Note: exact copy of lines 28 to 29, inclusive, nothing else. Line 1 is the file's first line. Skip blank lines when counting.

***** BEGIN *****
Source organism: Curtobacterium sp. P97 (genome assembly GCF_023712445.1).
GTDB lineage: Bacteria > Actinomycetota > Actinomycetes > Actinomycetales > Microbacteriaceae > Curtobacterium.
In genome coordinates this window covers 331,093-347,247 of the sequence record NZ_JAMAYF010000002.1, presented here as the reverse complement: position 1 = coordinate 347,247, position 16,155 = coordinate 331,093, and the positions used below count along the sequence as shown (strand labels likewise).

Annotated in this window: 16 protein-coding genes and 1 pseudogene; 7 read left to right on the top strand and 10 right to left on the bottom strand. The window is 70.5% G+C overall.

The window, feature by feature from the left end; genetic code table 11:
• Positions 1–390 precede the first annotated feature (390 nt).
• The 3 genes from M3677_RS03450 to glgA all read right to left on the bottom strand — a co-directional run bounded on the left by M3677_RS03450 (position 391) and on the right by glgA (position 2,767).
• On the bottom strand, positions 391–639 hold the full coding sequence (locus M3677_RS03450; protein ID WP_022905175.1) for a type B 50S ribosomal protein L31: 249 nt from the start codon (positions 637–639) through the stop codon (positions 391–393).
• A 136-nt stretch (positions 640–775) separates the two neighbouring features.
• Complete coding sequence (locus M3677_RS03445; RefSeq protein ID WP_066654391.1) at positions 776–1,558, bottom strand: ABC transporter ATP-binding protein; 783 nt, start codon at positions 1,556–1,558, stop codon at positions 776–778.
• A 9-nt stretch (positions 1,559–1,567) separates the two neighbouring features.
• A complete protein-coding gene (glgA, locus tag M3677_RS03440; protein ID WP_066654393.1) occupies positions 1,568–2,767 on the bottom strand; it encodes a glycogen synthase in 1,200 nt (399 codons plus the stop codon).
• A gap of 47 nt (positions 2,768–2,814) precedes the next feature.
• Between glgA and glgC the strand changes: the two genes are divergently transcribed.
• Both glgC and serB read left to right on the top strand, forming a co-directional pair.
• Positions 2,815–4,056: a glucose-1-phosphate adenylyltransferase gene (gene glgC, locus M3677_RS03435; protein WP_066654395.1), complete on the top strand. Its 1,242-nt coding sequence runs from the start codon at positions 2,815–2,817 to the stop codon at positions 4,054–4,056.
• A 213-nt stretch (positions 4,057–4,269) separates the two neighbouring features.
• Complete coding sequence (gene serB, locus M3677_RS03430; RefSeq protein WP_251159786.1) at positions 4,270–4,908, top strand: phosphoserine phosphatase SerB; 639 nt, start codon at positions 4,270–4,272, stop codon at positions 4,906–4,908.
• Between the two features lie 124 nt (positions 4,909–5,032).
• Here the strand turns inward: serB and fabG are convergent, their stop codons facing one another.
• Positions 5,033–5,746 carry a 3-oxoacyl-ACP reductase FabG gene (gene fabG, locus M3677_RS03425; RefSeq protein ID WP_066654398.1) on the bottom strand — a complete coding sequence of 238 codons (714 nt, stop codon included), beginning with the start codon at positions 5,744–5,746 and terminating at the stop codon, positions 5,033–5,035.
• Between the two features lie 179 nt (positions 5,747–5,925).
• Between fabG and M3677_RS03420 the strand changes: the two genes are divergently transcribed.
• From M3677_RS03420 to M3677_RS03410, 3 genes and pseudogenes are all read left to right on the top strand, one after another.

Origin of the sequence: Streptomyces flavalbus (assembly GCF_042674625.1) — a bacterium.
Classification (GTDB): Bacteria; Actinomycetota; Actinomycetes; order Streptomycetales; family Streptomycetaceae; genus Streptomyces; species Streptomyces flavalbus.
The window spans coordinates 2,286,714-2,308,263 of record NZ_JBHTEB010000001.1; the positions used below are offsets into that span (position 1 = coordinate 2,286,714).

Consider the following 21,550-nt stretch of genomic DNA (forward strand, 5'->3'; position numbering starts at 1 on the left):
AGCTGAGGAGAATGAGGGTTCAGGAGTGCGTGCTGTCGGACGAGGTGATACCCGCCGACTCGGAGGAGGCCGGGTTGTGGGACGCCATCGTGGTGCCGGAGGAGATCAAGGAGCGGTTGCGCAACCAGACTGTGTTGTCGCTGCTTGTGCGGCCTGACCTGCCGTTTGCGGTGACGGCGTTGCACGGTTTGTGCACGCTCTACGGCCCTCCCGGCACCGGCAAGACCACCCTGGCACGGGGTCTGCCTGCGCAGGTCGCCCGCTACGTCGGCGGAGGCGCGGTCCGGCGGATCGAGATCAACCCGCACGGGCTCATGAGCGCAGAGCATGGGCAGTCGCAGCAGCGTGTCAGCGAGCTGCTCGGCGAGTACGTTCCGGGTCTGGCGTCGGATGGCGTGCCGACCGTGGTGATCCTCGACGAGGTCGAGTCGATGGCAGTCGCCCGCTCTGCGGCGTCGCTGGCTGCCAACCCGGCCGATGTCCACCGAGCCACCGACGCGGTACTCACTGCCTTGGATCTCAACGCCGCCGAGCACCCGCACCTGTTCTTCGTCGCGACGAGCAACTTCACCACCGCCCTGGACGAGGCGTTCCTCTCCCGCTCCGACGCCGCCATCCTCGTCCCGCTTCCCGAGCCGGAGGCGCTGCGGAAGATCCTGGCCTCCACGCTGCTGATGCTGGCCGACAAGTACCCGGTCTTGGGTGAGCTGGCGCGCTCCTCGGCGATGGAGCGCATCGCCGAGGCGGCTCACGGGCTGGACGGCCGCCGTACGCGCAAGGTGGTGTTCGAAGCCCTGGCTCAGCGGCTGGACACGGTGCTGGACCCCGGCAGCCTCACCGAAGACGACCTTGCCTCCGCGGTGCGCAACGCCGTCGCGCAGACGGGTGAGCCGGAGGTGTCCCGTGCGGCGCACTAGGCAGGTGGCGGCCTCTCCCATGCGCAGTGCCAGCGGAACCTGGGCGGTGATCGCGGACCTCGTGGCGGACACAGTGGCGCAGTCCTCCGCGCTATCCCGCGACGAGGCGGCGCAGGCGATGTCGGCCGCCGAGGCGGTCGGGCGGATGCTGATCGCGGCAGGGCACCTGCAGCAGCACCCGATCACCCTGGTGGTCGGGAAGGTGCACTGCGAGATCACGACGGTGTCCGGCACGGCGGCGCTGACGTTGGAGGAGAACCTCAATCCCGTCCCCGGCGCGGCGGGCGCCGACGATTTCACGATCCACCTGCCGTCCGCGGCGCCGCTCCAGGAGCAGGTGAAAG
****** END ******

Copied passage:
Consider the following 21,550-nt stretch of genomic DNA (forward strand, 5'->3'; position numbering starts at 1 on the left):
AGCTGAGGAGAATGAGGGTTCAGGAGTGCGTGCTGTCGGACGAGGTGATACCCGCCGACTCGGAGGAGGCCGGGTTGTGGGACGCCATCGTGGTGCCGGAGGAGATCAAGGAGCGGTTGCGCAACCAGACTGTGTTGTCGCTGCTTGTGCGGCCTGACCTGCCGTTTGCGGTGACGGCGTTGCACGGTTTGTGCACGCTCTACGGCCCTCCCGGCACCGGCAAGACCACCCTGGCACGGGGTCTGCCTGCGCAGGTCGCCCGCTACGTCGGCGGAGGCGCGGTCCGGCGGATCGAGATCAACCCGCACGGGCTCATGAGCGCAGAGCATGGGCAGTCGCAGCAGCGTGTCAGCGAGCTGCTCGGCGAGTACGTTCCGGGTCTGGCGTCGGATGGCGTGCCGACCGTGGTGATCCTCGACGAGGTCGAGTCGATGGCAGTCGCCCGCTCTGCGGCGTCGCTGGCTGCCAACCCGGCCGATGTCCACCGAGCCACCGACGCGGTACTCACTGCCTTGGATCTCAACGCCGCCGAGCACCCGCACCTGTTCTTCGTCGCGACGAGCAACTTCACCACCGCCCTGGACGAGGCGTTCCTCTCCCGCTCCGACGCCGCCATCCTCGTCCCGCTTCCCGAGCCGGAGGCGCTGCGGAAGATCCTGGCCTCCACGCTGCTGATGCTGGCCGACAAGTACCCGGTCTTGGGTGAGCTGGCGCGCTCCTCGGCGATGGAGCGCATCGCCGAGGCGGCTCACGGGCTGGACGGCCGCCGTACGCGCAAGGTGGTGTTCGAAGCCCTGGCTCAGCGGCTGGACACGGTGCTGGACCCCGGCAGCCTCACCGAAGACGACCTTGCCTCCGCGGTGCGCAACGCCGTCGCGCAGACGGGTGAGCCGGAGGTGTCCCGTGCGGCGCACTAGGCAGGTGGCGGCCTCTCCCATGCGCAGTGCCAGCGGAACCTGGGCGGTGATCGCGGACCTCGTGGCGGACACAGTGGCGCAGTCCTCCGCGCTATCCCGCGACGAGGCGGCGCAGGCGATGTCGGCCGCCGAGGCGGTCGGGCGGATGCTGATCGCGGCAGGGCACCTGCAGCAGCACCCGATCACCCTGGTGGTCGGGAAGGTGCACTGCGAGATCACGACGGTGTCCGGCACGGCGGCGCTGACGTTGGAGGAGAACCTCAATCCCGTCCCCGGCGCGGCGGGCGCCGACGATTTCACGATCCACCTGCCGTCCGCGGCGCCGCTCCAGGAGCAGGTGAAAG